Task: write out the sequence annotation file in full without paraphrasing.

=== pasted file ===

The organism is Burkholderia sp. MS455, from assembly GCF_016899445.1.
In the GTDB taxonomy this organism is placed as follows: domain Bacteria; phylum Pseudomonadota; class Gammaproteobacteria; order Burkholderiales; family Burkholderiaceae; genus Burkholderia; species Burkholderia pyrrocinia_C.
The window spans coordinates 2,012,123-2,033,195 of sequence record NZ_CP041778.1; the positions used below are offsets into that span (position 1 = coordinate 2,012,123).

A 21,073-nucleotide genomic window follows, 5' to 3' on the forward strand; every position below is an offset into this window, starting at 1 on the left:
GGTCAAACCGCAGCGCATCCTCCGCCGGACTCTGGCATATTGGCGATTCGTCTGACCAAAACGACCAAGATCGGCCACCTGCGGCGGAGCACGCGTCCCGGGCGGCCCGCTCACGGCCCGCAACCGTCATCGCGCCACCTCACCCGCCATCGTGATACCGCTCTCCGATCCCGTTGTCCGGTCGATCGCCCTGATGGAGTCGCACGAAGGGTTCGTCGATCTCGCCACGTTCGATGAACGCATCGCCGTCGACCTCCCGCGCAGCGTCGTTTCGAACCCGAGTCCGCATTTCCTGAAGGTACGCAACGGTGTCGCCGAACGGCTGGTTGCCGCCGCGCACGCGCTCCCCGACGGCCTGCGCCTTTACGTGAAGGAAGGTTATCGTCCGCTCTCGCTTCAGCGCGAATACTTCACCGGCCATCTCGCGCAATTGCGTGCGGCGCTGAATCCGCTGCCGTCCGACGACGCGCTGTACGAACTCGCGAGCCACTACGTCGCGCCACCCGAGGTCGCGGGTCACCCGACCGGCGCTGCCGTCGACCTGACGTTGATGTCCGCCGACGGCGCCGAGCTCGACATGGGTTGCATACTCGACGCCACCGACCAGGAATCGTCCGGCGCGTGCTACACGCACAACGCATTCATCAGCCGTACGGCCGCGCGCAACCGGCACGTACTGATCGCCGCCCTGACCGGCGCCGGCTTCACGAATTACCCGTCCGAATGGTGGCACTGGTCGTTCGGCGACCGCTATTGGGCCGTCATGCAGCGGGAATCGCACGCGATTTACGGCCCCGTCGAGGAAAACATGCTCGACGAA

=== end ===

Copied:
The organism is Burkholderia sp. MS455, from assembly GCF_016899445.1.
In the GTDB taxonomy this organism is placed as follows: domain Bacteria; phylum Pseudomonadota; class Gammaproteobacteria; order Burkholderiales; family Burkholderiaceae; genus Burkholderia; species Burkholderia pyrrocinia_C.
The window spans coordinates 2,012,123-2,033,195 of sequence record NZ_CP041778.1; the positions used below are offsets into that span (position 1 = coordinate 2,012,123).

A 21,073-nucleotide genomic window follows, 5' to 3' on the forward strand; every position below is an offset into this window, starting at 1 on the left:
GGTCAAACCGCAGCGCATCCTCCGCCGGACTCTGGCATATTGGCGATTCGTCTGACCAAAACGACCAAGATCGGCCACCTGCGGCGGAGCACGCGTCCCGGGCGGCCCGCTCACGGCCCGCAACCGTCATCGCGCCACCTCACCCGCCATCGTGATACCGCTCTCCGATCCCGTTGTCCGGTCGATCGCCCTGATGGAGTCGCACGAAGGGTTCGTCGATCTCGCCACGTTCGATGAACGCATCGCCGTCGACCTCCCGCGCAGCGTCGTTTCGAACCCGAGTCCGCATTTCCTGAAGGTACGCAACGGTGTCGCCGAACGGCTGGTTGCCGCCGCGCACGCGCTCCCCGACGGCCTGCGCCTTTACGTGAAGGAAGGTTATCGTCCGCTCTCGCTTCAGCGCGAATACTTCACCGGCCATCTCGCGCAATTGCGTGCGGCGCTGAATCCGCTGCCGTCCGACGACGCGCTGTACGAACTCGCGAGCCACTACGTCGCGCCACCCGAGGTCGCGGGTCACCCGACCGGCGCTGCCGTCGACCTGACGTTGATGTCCGCCGACGGCGCCGAGCTCGACATGGGTTGCATACTCGACGCCACCGACCAGGAATCGTCCGGCGCGTGCTACACGCACAACGCATTCATCAGCCGTACGGCCGCGCGCAACCGGCACGTACTGATCGCCGCCCTGACCGGCGCCGGCTTCACGAATTACCCGTCCGAATGGTGGCACTGGTCGTTCGGCGACCGCTATTGGGCCGTCATGCAGCGGGAATCGCACGCGATTTACGGCCCCGTCGAGGAAAACATGCTCGACGAA